Two other festivals encourage Israelites to gather in Jerusalem: Passover and Shavu’ot. These happen in the spring of the year and inspire some thought that Jesus was a spring baby. This theory would coincide with the shepherds tending their flock in the fields at night because spring lambing would require around-the-clock observation.

There are more detailed clues, too, that are given in the bible’s book of Luke. Here, the pregnancy of Mary’s cousin, Elizabeth, is detailed. Luke writes that Mary conceives during her cousin’s sixth month of pregnancy and that her son is born six months after Elizabeth’s.  Through a complicated exploration of biblical clues, the date of Elizabeth’s conception can be narrowed down to June, Mary’s to December, and the ultimate birth of Jesus to September.

If it’s possible that Jesus was an autumn baby, why do we celebrate his birth in the darkest days of winter?  According to Reverend Julianne Lepp, a Unitarian Minister educated at the Candler School of Theology at Emory University, it has ties to pagan traditions.

“The early beginnings of Christmas, in fact, have direct roots in the winter solstice celebration that took place at Saturnalia in honor of Saturn, the god of agriculture,” Lepp explains.  “When Christianity was introduced to the Roman Empire in the early 4th Century, the church allowed the Saturnalia tradition to continue, but concluded the week-long festival with a day dedicated to the birth of Christ, or Christ Mass, better known today as Christmas.”

In fact, Emperor Constantine was a Christian convert who sought to combine pagan worship and Christianity. Mithraism and other pagan religions honored the rebirth of the sun at the winter solstice, and it married well with the Christian birth of the holy son.  Rome first celebrated the birth of Jesus on December 25 in 336AD, and Pope Julius I made it official in 350AD.

“In seeking the return of the light we seek to restore balance,” says Lepp. “It is an age old quest of restoring our tired hearts and rekindling joy in the darkest of nights. It is the real hope of the season.”

This hope is reflected in the Christian and pagan traditions that remain dear at Christmas time.  Yule logs burn brightly under mantles festooned in holly – both customs that come from the Scandinavian celebration of solstice.  Candles burn as they have since Saturnalia festivals when they were given as gifts to chase away darkness. Wreathes, pagan symbols of life everlasting, decorate front doors.  Colorful decorations on evergreen trees recall the original fruits, nuts and cookies that were hung reverently on trees that showed power over winter demons by maintaining their color throughout the winter months.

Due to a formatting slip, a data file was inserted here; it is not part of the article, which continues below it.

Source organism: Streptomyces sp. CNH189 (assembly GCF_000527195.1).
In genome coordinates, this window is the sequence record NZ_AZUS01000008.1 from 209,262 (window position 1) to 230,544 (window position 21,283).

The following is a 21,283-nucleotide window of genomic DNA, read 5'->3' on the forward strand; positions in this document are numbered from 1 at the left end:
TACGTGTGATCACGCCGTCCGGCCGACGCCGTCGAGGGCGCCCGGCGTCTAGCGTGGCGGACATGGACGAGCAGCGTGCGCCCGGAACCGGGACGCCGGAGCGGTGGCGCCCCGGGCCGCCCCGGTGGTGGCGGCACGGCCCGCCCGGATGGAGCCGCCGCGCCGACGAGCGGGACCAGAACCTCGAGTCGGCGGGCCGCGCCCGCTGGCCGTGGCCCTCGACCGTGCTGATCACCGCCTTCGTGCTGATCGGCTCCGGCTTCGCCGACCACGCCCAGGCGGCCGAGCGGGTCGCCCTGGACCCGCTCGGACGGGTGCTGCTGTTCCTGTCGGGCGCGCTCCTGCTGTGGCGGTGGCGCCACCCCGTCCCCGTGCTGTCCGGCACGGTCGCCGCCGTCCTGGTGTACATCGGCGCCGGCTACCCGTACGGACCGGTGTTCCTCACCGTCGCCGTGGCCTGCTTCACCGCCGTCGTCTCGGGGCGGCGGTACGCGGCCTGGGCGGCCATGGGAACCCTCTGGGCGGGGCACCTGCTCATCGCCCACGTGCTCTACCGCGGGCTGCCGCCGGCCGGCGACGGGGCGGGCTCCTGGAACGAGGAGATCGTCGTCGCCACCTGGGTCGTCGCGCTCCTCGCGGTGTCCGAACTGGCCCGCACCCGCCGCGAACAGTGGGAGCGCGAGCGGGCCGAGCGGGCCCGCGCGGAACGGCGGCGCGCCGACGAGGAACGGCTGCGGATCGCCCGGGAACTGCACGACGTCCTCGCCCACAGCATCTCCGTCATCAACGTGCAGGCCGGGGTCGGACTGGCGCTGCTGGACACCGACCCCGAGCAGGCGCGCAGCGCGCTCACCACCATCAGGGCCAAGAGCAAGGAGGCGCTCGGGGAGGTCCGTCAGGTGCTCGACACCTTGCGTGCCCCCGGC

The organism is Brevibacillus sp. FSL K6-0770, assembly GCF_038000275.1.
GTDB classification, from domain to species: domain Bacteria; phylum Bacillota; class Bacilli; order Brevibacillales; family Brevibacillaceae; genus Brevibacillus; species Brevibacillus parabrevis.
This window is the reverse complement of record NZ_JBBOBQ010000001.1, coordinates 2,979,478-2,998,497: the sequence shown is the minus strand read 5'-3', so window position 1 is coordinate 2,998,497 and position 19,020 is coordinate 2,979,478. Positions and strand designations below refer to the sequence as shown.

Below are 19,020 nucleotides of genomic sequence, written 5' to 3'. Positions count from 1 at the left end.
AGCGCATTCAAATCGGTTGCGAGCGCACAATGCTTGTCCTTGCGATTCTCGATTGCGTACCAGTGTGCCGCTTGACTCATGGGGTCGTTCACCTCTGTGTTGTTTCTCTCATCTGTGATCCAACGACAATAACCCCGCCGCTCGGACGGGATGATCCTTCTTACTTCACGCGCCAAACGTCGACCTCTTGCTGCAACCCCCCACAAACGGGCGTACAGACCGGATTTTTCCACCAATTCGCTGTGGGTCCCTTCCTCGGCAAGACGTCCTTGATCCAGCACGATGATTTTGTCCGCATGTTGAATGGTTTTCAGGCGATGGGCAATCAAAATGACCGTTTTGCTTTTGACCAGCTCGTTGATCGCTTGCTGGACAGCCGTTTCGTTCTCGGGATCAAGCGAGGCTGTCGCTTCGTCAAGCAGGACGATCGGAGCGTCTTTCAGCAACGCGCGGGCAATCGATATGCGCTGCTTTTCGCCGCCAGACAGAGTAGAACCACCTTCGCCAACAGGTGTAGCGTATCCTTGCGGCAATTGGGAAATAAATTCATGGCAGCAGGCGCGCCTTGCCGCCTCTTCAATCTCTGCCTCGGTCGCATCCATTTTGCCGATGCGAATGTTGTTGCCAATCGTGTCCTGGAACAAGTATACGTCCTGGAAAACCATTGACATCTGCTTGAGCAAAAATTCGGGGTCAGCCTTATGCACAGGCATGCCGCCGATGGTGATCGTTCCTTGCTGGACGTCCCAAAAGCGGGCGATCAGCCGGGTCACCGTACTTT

Even more recent Christmas traditions can be traced to the rebirth of light at the winter solstice.  Santa’s sleigh may stem from a Norse myth of Freya who rewarded good deeds with gifts in the days following the winter solstice that she doled out from her stag-drawn chariot.  And Santa himself is a warm and shining light that emerges in the darkest days of the year to bring joy around the world – just as the sun is beginning its reemergence into the northern hemisphere’s coldest days.


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Christmas Cupid Takes Aim

You’ve made your list and checked it twice. Aunt Joan is getting slippers, and your brother is getting golf gloves. But the spot next to your sweetheart’s name remains blank. The pressure to find the perfect gift can be overwhelming, but if you tap into your sense of romance and ingenuity, you might find that you have just the thing to elicit a delighted kiss from your sweetie on Christmas morning. Here are some ideas that will help get your creative juices flowing.

Customize Your Affection – Anita Thompson <> , who creates kiln-fired glass jewelry, suggests custom baubles for a tender gift idea.

“If you don’t know her favorite color,” directs Thompson, “choose jewelry that complements the color of her eyes.”

Paintings, pottery or other artisan designs can also be created with your partner’s taste in mind.